The effectiveness of interventions used in the treatment/management of chronic fatigue syndrome and/or myalgic encephalomyelitis in adults and children

NHS Centre for Reviews and Dissemination
Record ID 32003000028
Authors' objectives:

The aim of this study was to assess the effectiveness of all available interventions which have been evaluated for use in the treatment or management of adults and children with chronic fatigue syndrome (CFS)/Myalgic Encephalomyelitis (ME).

Authors' results and conclusions: Behavioural Both cognitive behavioural therapy (CBT) and graded exercise therapy (GET) showed positive results. Three of the four RCTs evaluating CBT found a positive overall effect of the intervention and these studies also scored highly on validity assessment. One RCT which also included immunologic therapy and one controlled trial of modified CBT did not find overall beneficial effects of CBT. These two studies scored lower on the validity assessment, and the controlled trial presented within group differences rather than between group differences. The studies evaluating CBT did not report any adverse effects of the intervention although in one RCT two participants dropped out of the CBT group because they felt a deterioration in their symptoms was due to the intervention. A second RCT reported drop-out rates of around 20-35% in all three intervention groups, with the highest rates in the CBT group, but reasons for drop-outs were not reported. All three RCTs of GET were of high quality and two found an overall beneficial effect of the intervention compared to the control groups. The third, which also investigated Dialyzable Leukocyte Extract (DLE), found a beneficial effect of CBT compared with DLE for one of the outcomes investigated. The studies did not report any adverse effects of GET although two studies did report study withdrawals that may have been related to adverse effects of the intervention. Immunological Five RCTs investigated the effects of immunoglobulin G; four found some positive effect, two of which found an overall beneficial effect, and the fifth and largest found no effect of treatment. Some severe adverse effects were found in the studies of immunoglobulin G. Two participants had to withdraw from immunoglobulin G treatment due to severe constitutional symptom reactions and one person withdrew due to mild but transient liver failure. Phlebitis has also been noted with immunoglobulin infusions. It should be noted that immunoglobulins and leukocyte extract are blood products and there are known risks associated with their use, such as the possible transfer of infectious diseases. An overall beneficial effect of ampligen was found in one RCT. One RCT assessed the combined effect of leukocyte extract and cognitive behavioural therapy and although no effect of leukocyte extract on its own was found a beneficial effect on one of the outcomes investigated in the group receiving both leukocyte extract and CBT was reported. One RCT evaluated the antihistamine terfenadine and found no beneficial effects. Antiviral Two RCTs evaluated interferon, one of which found an overall beneficial effect. The other presented only within group differences and so no conclusion regarding the effects of treatment can be drawn. No significant effects were found in a small RCT of ganciclovir, or in a controlled trial of vaccination with staphylococcus toxoid. The trial of gancilovir was ended prematurely due to adverse events in the intervention group. The effect of aciclovir was assessed in one small RCT and a negative effect was reported for some of the outcomes investigated. Three people had to withdraw from aciclovir treatment due to reversible renal failure. Pharmacological Very few of the RCTs showed an overall beneficial effect. Antidepressants Two poor quality RCTs of phenelzine and fluoxetine, and a good quality RCT of moclobemide reported no effects of treatment either on symptoms of depression or on any of the other outcome measures reported. A good quality RCT of fluoxetine combined with graded exercise therapy also showed no effect on depression or other measured outcomes. One controlled trial of selegiline reported some positive effects of treatment but found no overall effect. Corticosteroids Four reasonable quality RCTs assessed the effects of steroid treatment. Two RCTs of fludrocortisone reported no effect of treatment, two of hydrocortisone found some beneficial effect of treatment. Anticholinergic agents A poor quality RCT of sulbutiamine reported no effect of treatment. One trial which assessed galanthamine hydrobromide, presented results as within group differences and no conclusion regarding the effect of treatment can be drawn from this trial. Other pharmacological agents One trial which assessed the growth hormone Genotropin presented results as within group differences and no conclusion regarding the effect of treatment can be drawn from this trial. One poor quality RCT showed an overall beneficial effect of oral nicotinamide adenine dinucleotide (NADH). Adverse events serious enough to cause people to withdraw from the study occurred with fludrocortisone, moclobemide, sulbutiamine, galanthamine hydrobromide, phenelzine and fluoxetine. Supplements Two good quality RCTs of essential fatty acids reported some beneficial effects of the intervention and one also found an overall beneficial effect. Magnesium supplements were found to have an overall beneficial effect in one good quality, but small RCT. One poor quality RCT and one controlled trial evaluated general supplements. The controlled trial reported no significant effect of treatment, but the RCT reported an overall beneficial effect. One poor quality RCT of liver extract reported no beneficial effects. The RCT of magnesium supplements reported that two participants left the intervention group after experiencing a generalised rash and the other studies did not report adverse effects. Complementary/alternative Alternative therapies were evaluated in three poor quality RCTs and one controlled trial. An overall beneficial effect of massage therapy was found in one small RCT. Two RCTs assessed the effectiveness of homeopathy; one found a positive effect and the second reported overall beneficial effects. A very poor controlled trial of osteopathy found overall beneficial effects. There were no reports of adverse events from the interventions in any of these studies. Other A good quality RCT reported overall beneficial effects of treatment with a combination of drugs depending on the specific symptoms of each patient. An overall beneficial effect was found in two controlled trials of two different multi-treatment approaches, one of which included CBT and one of which was based on providing information and advice. However, the methodological quality of both these studies was very poor. A controlled trial of a buddy/mentor programme found a beneficial effect for one of the seven outcomes investigated; this study scored poorly on the validity assessment and only included 12 participants.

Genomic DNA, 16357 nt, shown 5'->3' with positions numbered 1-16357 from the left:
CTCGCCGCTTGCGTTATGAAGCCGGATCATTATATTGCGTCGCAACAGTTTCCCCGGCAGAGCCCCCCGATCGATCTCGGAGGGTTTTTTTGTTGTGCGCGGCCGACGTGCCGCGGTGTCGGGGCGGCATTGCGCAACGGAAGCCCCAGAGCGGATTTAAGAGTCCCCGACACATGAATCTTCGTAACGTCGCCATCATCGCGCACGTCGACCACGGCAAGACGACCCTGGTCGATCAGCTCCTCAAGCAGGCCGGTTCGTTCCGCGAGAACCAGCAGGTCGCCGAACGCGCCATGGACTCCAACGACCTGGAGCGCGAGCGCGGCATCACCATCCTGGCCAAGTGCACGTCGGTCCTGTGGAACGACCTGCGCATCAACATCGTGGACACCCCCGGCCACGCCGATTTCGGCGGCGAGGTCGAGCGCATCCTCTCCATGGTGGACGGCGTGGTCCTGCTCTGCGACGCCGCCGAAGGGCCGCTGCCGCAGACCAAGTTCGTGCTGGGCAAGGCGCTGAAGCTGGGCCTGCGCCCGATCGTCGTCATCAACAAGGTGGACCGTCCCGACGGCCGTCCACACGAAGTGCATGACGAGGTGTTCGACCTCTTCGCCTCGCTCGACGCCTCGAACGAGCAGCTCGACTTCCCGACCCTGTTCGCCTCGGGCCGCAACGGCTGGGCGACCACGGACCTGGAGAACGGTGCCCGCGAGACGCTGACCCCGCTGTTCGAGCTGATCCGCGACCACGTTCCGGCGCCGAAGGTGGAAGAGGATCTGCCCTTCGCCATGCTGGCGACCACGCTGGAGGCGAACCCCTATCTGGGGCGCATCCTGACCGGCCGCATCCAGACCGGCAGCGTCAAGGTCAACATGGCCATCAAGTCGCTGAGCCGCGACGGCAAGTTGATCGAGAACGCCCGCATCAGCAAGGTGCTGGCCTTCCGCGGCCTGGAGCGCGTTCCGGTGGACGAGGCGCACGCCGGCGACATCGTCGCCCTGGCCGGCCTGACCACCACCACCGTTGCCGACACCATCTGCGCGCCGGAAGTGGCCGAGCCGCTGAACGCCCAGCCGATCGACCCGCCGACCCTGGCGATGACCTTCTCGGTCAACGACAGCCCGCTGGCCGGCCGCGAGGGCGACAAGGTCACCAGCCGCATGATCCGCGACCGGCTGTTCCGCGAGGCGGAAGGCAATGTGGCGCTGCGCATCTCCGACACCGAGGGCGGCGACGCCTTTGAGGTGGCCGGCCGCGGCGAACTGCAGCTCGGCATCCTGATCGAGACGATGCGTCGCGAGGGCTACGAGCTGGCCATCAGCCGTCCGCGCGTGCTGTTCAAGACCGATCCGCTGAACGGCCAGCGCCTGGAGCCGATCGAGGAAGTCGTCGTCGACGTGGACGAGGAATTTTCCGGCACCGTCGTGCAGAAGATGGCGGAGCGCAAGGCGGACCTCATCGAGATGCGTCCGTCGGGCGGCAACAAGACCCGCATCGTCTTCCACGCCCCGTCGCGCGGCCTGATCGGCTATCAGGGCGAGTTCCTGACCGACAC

Authors' recommendations: Overall the interventions demonstrated mixed results in terms of effectiveness. All conclusions about effectiveness should be considered together with any methodological inadequacies of the studies. Interventions for which there is evidence of effectiveness from RCTs include cognitive behavioural therapy and graded exercise therapy. In some of the included studies, bed or wheelchair restricted patients have been excluded and only one study included young people under 18 years of age, which raises questions about the applicability of findings to all people with CFS/ME. Further research is needed into (i) how subgroups of patients may respond differently to treatments and (ii) the potential additive or combined effects of treatments where more than one therapy is used. The large number of outcome measures used makes standardisation of outcomes a priority for future research. Future research needs to combine scientific rigour with patient acceptability and good quality research is needed to evaluate the effectiveness of a range of interventions including pacing, ideally in comparison with CBT and GET.
Authors' methods: Systematic review
Project Status: Completed
Year Published: 2002
English language abstract: An English language summary is available
Publication Type: Not Assigned
Country: England
MeSH Terms
  • Exercise Therapy
  • Fatigue Syndrome, Chronic
Organisation Name: University of York
Contact Address: University of York, York, Y01 5DD, United Kingdom. Tel: +44 1904 321040, Fax: +44 1904 321041,
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Copyright: Centre for Reviews and Dissemination